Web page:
This being the case, obviously, it is hard for love to sprout in the hearts of these hereditary prostitutes. By love, I mean the kind that is prevalent in our society from long ago – the proverbial love of Heer and Ranjha, Sassi and Punnu.

But these seasoned, hardened prostitutes also love, though in a radically different way. They can’t replicate the love of Laila and Majnun or Heer and Ranjha for the all too obvious adverse effect it would certainly have on their business. If a vaishiya were to set apart a few moments during her work hours for a man from whom she doesn’t care to receive money, well, we would say that she has feelings for this fellow. But as a rule, she is greedy only for a man’s wealth. She would be breaking a rule if she cared for him and not his money, and would also be making it obvious that her heart is at work behind this care, not any desire to cash in on his riches. And where the heart is involved, feelings of love must inevitably find their way.

Ordinarily, love springs from the unalloyed desire for sexual gratification. So, here too, we will consider it the operative agent of what is called love. But many other considerations can also set love in motion. For instance, a woman who sells sex for money and is used to lording it over men, might also tire of being endlessly wheedled and indulged in her whims by her clients. Yes, she likes to be the boss, but there are times when she would like nothing better than being subservient herself. Surely, fulfillment of every request is hugely profitable, but rejection, too, has a flavor all its own. Raking in piles of money as a routine inevitably makes her want, sometimes, to spend it on someone else. If everyone plays up to her, she too might want to flatter someone. If she is adamant with someone, someone must also be adamant with her. She always spurns and snubs others, someone should also snub her, tease her, treat her badly. All these latent desires compel her to choose a particular man for herself. And so she chooses.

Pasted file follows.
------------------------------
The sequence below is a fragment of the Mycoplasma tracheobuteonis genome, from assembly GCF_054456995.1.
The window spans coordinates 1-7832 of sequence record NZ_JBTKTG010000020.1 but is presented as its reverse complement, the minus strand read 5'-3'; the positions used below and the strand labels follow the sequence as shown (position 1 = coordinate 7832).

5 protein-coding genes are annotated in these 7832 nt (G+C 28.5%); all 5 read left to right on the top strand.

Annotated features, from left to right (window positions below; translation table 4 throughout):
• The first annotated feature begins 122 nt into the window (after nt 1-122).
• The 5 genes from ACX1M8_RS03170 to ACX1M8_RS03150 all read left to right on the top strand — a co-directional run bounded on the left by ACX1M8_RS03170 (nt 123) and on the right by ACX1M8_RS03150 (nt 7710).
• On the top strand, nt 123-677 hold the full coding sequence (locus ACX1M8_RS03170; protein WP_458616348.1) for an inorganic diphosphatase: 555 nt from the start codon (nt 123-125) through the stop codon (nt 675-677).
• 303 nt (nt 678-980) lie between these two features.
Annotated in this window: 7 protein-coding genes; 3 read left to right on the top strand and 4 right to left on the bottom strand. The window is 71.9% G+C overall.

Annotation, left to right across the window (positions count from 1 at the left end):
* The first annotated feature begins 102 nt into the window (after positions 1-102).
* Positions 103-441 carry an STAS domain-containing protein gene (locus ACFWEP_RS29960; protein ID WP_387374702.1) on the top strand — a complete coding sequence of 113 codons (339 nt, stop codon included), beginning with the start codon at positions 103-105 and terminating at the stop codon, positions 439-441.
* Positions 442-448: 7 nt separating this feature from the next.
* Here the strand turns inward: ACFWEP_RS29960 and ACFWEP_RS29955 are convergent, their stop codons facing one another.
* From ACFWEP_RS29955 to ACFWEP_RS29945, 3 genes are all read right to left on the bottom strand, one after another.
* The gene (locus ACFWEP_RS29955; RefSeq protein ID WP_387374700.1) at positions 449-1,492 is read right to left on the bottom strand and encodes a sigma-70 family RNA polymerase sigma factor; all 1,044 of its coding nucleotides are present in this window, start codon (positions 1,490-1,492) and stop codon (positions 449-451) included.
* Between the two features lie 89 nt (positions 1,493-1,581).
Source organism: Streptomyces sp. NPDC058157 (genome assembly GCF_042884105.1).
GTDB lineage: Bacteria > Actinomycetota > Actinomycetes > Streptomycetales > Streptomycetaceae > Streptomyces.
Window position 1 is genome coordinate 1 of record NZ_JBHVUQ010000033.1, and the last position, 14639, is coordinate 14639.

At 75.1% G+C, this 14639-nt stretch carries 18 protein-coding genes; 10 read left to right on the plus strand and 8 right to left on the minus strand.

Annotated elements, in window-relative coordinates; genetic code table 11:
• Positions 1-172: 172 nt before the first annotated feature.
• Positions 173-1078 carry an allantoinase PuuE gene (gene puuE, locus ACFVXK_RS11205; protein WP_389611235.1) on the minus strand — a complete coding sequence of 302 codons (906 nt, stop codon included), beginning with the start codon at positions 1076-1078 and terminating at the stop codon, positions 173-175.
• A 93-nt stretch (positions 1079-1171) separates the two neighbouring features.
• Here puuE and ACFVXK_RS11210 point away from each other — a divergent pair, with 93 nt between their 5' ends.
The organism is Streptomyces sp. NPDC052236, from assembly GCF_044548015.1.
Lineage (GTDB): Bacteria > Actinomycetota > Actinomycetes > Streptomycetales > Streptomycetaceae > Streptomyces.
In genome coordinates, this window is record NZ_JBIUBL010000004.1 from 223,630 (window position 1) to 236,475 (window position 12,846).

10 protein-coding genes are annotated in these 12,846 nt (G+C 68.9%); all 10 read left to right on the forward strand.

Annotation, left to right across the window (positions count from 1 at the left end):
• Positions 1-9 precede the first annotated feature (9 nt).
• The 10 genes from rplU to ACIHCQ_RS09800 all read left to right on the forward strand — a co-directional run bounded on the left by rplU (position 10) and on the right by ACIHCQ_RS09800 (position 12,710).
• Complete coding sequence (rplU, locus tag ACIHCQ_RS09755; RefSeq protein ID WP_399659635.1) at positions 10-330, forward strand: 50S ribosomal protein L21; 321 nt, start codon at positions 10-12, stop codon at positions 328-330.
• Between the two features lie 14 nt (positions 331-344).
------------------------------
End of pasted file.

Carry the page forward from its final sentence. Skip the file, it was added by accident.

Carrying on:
Selection is an exceedingly delicate, indeed quite an unpredictable matter. It is entirely conceivable that she might open the portals of her heart to the scion of some rich man, or end up throwing herself at the feet of the filthy, charas-addicted mirasi who fills the huqqa-bowls at her kotha – she, for a kiss of whose curls distinguished kings and princes have showered thousands of gold pieces without thinking twice. Nor should we feel surprise when that filthy man kicks her away with contempt. One often observes and hears about such incidents.

A famous tawaif is still alive in our time whom a nawab sahib had been madly in love with for a long time, while she had given her heart to a very ordinary man. She would ridicule the nawab’s love, while people derided her for hers. The nawab earned disgrace for loving a tawaif, and she lost esteem in the eyes of the people for loving a nobody.

A vaishiya’s love, compared to that of ordinary women, is more intense. Her association with men introduces her to unfamiliar emotions of loving, and when she herself falls in love, those emotions affect her with greater force.

Such stories abound in bazaars where prostitutes conduct their business, especially stories about the pleasure-loving, filthy rich whose bags of money open up at prostitutes’ kothas. And there are those who love to tell those stories with great zeal. Sarangi-players, drummers, and others who regularly come and go at kothas will tell you many such spicy tales.

Among those stories, we can cite by way of example the one about a particular prostitute who literally bathed in tons of money, but her heart was lost to a laborer in tatters and she was trampled mercilessly under his calloused feet every day. She collected piles of money from her admirers every night, but remained miles away from the grimy embrace of the laborer. She hopelessly failed to find her way into his heart. How often did she not, with a body as delicate as a flower, sleep on the bare cobblestone sidewalk to win the affection of her laborer!